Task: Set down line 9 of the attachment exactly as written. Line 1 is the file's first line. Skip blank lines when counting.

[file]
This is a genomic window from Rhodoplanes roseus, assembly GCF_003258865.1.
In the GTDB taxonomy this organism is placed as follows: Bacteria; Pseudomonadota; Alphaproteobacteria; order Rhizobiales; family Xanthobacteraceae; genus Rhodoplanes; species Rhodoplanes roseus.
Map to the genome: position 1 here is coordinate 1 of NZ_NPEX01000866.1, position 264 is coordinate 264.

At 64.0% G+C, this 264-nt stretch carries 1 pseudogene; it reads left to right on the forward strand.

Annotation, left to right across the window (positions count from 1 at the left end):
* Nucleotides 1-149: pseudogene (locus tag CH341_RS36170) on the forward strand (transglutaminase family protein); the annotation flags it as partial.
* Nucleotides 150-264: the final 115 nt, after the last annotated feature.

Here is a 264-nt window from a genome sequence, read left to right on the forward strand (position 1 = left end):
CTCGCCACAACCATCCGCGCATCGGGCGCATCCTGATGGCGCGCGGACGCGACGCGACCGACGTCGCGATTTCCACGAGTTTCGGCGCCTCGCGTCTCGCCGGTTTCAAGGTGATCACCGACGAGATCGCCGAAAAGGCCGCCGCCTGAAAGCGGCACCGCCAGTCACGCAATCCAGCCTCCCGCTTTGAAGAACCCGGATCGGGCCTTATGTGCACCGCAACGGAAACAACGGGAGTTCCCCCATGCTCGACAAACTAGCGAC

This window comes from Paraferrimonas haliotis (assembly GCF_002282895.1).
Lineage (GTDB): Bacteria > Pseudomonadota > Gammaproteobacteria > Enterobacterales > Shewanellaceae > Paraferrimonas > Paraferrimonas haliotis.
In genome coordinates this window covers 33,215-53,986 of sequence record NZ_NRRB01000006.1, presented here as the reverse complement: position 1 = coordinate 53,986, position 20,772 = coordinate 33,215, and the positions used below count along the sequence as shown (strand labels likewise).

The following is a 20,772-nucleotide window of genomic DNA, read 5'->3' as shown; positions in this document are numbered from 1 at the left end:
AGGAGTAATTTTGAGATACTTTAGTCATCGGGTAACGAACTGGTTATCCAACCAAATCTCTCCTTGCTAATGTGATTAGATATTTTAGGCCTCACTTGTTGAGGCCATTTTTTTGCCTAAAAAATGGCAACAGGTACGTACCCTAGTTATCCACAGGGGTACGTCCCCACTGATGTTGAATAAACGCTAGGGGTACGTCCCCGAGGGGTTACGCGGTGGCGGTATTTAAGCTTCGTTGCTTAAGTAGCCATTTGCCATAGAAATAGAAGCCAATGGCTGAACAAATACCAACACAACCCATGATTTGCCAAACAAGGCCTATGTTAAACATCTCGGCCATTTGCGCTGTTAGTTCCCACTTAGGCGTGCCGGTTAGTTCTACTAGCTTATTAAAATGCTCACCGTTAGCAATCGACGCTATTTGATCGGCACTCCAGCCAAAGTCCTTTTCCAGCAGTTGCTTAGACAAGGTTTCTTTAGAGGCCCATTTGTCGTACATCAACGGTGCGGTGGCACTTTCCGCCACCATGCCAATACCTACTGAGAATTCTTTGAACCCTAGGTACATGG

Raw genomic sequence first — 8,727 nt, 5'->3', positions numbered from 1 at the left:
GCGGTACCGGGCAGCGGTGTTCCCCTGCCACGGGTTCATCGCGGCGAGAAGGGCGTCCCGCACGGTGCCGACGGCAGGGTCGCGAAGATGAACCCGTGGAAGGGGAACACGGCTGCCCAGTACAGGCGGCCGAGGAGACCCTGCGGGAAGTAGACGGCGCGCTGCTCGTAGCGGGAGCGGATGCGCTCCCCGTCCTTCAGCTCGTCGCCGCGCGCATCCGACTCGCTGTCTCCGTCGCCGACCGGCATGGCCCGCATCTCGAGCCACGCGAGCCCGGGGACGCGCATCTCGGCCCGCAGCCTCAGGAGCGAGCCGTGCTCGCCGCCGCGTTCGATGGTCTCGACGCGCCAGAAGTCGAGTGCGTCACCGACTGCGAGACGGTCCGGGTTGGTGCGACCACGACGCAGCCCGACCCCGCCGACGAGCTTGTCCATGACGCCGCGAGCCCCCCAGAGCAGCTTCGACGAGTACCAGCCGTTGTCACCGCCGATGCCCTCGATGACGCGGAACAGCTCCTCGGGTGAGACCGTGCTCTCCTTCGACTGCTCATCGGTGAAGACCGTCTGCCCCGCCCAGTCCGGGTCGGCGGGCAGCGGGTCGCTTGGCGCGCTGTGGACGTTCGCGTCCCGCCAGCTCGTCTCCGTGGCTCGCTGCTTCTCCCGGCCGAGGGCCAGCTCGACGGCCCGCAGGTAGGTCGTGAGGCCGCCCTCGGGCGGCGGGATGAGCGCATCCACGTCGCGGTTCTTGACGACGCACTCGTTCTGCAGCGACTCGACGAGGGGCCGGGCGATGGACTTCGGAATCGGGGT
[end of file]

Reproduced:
CTCGCCACAACCATCCGCGCATCGGGCGCATCCTGATGGCGCGCGGACGCGACGCGACCGACGTCGCGATTTCCACGAGTTTCGGCGCCTCGCGTCTCGCCGGTTTCAAGGTGATCACCGACGAGATCGCCGAAAAGGCCGCCGCCTGAAAGCGGCACCGCCAGTCACGCAATCCAGCCTCCCGCTTTGAAGAACCCGGATCGGGCCTTATGTGCACCGCAACGGAAACAACGGGAGTTCCCCCATGCTCGACAAACTAGCGAC